I thought that it is about time I started to highlight one of my favorite players of all-time, and one of the best shortstops of all-time, Omar Vizquel.
I don't know what it is about light-hitting middle infielders, but they always end up being my favorites. Maybe because I always wanted to be a shortstop. Maybe because I had no pop in my swing, so I identified with them. Maybe because they are the classiest guys out there. (Think Ozzie, Cal, Lou Boudreau, Ernie Banks, etc.)
My favorite before Omar was Duane Kuiper. I think only Giants fans and Indians fans will remember him. In fact, they are similar in that, after they finished playing for the Indians, they both went to the Giants. Kuiper became the radio announcer for the Giants, too. They were both slick-fielding infielders. Omar blossomed from a great-field, OK-hit guy to a HOF-fielder, good-hitter. Kuiper blossomed from a great-field, no-hit guy to a ... well ... a great field, almost-no-hit guy. Sorry, Duane.
I wasn't there for his greatest moment, but my best friend was at the game (along with only 6235 other lucky fans) when Duane hit his only home run in the major leagues on August 29, 1977, in the first inning off of the White Sox' Steve Stone (who happens to have gone to my high school in the Cleveland suburbs, ironically). I just happened to watch a Baseball Bloopers video with my son, and there was a whole segment on that feat. Stone complained that the game started early so he didn't have time to warm up, and he was throwing gophers up there. Kuiper retorted by reminding us that the first batter for the Indians, Paul Dade, struck out, so he must have been throwing something better than lobs! (By the way, two batters later, Andre Thornton hit an inside-the-park home run!)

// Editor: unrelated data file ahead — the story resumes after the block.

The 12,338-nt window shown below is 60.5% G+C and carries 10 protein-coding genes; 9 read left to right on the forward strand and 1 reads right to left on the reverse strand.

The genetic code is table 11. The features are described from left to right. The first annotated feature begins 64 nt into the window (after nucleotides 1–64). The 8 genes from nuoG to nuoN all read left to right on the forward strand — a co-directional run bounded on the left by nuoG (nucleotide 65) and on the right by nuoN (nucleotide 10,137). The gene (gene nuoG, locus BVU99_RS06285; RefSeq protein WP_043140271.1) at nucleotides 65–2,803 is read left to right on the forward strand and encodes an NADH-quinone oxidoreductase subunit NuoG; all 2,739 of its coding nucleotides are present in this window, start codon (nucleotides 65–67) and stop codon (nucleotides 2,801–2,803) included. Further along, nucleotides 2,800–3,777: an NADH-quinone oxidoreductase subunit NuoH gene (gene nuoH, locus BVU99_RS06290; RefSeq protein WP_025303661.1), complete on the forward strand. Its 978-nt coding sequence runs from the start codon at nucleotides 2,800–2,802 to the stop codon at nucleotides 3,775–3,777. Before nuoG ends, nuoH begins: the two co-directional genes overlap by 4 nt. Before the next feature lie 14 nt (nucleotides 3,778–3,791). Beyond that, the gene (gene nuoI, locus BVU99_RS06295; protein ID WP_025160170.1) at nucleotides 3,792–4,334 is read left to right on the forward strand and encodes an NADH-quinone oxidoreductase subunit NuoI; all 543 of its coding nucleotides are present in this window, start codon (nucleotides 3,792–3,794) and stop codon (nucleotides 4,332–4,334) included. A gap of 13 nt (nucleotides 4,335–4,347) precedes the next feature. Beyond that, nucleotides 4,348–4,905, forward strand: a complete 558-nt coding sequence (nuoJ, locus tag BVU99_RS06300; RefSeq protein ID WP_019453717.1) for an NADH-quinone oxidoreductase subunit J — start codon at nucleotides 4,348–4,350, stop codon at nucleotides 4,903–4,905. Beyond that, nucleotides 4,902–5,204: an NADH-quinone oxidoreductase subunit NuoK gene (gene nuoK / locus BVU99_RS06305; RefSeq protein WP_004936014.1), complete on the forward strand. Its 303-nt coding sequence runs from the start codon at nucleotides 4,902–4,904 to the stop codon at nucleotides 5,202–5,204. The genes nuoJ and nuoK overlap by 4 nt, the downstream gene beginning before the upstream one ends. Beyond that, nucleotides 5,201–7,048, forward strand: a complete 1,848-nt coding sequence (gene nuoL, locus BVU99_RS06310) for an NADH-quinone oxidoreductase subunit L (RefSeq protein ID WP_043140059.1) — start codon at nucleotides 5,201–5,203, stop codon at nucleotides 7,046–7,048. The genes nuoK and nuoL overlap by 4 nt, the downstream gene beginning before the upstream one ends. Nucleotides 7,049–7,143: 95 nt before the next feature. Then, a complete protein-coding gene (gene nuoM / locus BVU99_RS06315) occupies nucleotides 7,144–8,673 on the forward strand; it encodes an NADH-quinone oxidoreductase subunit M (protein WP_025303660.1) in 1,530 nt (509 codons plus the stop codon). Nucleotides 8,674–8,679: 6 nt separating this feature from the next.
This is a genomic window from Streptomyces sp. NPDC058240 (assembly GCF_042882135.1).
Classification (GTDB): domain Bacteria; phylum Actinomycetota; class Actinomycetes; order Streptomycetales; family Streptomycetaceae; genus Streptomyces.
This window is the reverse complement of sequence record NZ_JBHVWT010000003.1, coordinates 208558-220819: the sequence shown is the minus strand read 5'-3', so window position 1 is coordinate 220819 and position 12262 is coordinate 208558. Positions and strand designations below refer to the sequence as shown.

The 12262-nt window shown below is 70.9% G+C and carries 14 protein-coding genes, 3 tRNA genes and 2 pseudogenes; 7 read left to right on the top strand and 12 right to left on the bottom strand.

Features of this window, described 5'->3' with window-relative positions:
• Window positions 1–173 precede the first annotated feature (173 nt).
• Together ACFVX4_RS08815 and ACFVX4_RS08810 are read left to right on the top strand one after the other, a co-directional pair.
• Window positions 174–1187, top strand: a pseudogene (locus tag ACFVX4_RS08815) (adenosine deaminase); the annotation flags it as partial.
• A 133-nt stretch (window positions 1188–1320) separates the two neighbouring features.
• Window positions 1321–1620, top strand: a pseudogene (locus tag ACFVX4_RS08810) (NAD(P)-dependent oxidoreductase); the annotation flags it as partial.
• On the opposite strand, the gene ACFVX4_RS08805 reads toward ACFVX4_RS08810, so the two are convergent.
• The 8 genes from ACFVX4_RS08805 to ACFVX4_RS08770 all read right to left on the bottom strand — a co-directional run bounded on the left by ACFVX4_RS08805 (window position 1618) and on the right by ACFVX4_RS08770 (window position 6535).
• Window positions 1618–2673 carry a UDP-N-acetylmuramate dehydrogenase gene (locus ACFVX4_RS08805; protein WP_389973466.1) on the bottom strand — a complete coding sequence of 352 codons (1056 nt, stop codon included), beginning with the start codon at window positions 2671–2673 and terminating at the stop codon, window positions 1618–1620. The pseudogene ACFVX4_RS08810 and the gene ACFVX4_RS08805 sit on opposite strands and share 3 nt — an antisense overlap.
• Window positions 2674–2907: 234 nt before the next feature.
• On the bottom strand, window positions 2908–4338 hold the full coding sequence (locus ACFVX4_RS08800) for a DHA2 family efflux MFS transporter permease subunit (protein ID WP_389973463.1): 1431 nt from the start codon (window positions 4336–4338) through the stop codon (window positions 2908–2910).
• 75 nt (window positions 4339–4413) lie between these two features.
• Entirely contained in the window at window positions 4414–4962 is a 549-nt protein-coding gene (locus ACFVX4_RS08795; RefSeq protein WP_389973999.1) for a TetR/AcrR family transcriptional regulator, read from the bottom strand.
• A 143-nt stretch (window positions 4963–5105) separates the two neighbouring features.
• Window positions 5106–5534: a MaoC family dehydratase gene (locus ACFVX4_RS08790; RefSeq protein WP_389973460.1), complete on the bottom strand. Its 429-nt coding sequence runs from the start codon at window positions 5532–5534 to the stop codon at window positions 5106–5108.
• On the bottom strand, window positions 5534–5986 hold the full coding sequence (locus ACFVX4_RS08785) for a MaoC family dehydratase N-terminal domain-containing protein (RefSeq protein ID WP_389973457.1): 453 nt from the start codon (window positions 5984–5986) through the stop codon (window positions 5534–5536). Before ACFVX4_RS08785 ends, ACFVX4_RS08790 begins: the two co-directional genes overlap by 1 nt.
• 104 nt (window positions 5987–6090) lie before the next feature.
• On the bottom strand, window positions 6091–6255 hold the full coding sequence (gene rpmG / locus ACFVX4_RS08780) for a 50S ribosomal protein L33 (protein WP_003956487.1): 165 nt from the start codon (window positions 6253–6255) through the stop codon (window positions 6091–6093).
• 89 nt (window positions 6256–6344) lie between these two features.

Back to Omar, though. He really came into his own as an Indian after one of the All-Time-Great-Trades-In-The-History-Of-Baseball, Vizquel for Felix Fermin, Reggie Jefferson and cash. I'd say the Indians got their money's worth, wouldn't you? He went from a low-to-mid .200s hitter with the Mariners to a mid-to-high .200s hitter with the Tribe. He had, arguably, his best year in 1999 when he hit .333, had an .833 OPS, was an All-Star, and even received some votes in the MVP ballotting.
At Baseball Reference, his comparable players are the following:
That is pretty good company!
He has continued to play to this day, even after playing an additional four years for the SF Giants. And playing well. However, it looks like his days in SF may be numbered, although he still wants to play, from what I've read. Maybe the Tribe can bring him back.
All in all, I'd say he is a Hall-of-Famer, especially in my book.